I’ve suggested several times that in the near future computers will penetrate nearly every aspect of your daily life: After all, netbooks are relatively new tech and they’re small enough to slip into a purse or (large) pocket in the case of the Vaio P. But with an invention from Toradex the computers-everywhere idea gets a huge boost: The company managed to squeeze most of the guts of a netbook down to a truly tiny credit card size.
Two tiny Toradex motherboards have just been unveiled: The Robin Z510 and Z530. As their name suggests each sports a different version of the Intel processor that’s largely driven the netbook revolution: The Atom. In this case a 1.1GHz Atom Z510 or 1.6GHz Z530 is married to a circuit board just 84mm by 55mm. The board supports up to seven USB 2.0 ports, has embedded gigabit ethernet, PCIe and SATA connections, 512MB of built-in RAM, has a microSD slot and outputs VGA video, TV-out and HD-audio.
Obviously you don’t need to connect all of these to form a full computer, and with the addition of a small battery pack (possible thanks to the Robin Z510’s tiny power-consumption of just 3.5W to 5W) a complete PC package could easily be fashioned into a smaller than palm-sized unit. Imagine a next-gen electronic book that’s much more capable than just a text-display system thanks to a tiny embedded Atom motherboard, or a digital photo frame with one inside that also lets you play games and download and watch movies.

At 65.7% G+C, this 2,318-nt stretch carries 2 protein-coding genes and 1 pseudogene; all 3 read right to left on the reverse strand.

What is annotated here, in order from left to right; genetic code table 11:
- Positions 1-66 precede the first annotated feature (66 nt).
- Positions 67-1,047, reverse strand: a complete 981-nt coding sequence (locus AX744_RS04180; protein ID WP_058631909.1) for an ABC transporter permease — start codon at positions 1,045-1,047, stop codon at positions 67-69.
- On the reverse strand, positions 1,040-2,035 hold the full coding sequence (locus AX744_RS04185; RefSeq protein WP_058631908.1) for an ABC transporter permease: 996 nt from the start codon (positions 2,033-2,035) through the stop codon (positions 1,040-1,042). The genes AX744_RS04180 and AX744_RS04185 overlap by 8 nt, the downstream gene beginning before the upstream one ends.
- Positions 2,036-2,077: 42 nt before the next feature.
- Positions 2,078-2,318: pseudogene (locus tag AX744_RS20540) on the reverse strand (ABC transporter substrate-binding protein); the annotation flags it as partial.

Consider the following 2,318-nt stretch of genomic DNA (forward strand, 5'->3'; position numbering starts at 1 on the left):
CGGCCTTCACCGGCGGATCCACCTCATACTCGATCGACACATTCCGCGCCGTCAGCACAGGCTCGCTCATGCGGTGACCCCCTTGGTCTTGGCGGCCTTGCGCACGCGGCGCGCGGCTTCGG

Combined with equally small systems such as the plug computer and other tech like intelligent clothing truly ubiquitous computer power, far removed from the idea of a “PC in a box,” is now a whole step nearer. Just one important question remains: would you run Linux or Windows on your smart-system, Wi-Fi-embedded, digital color display ski jacket?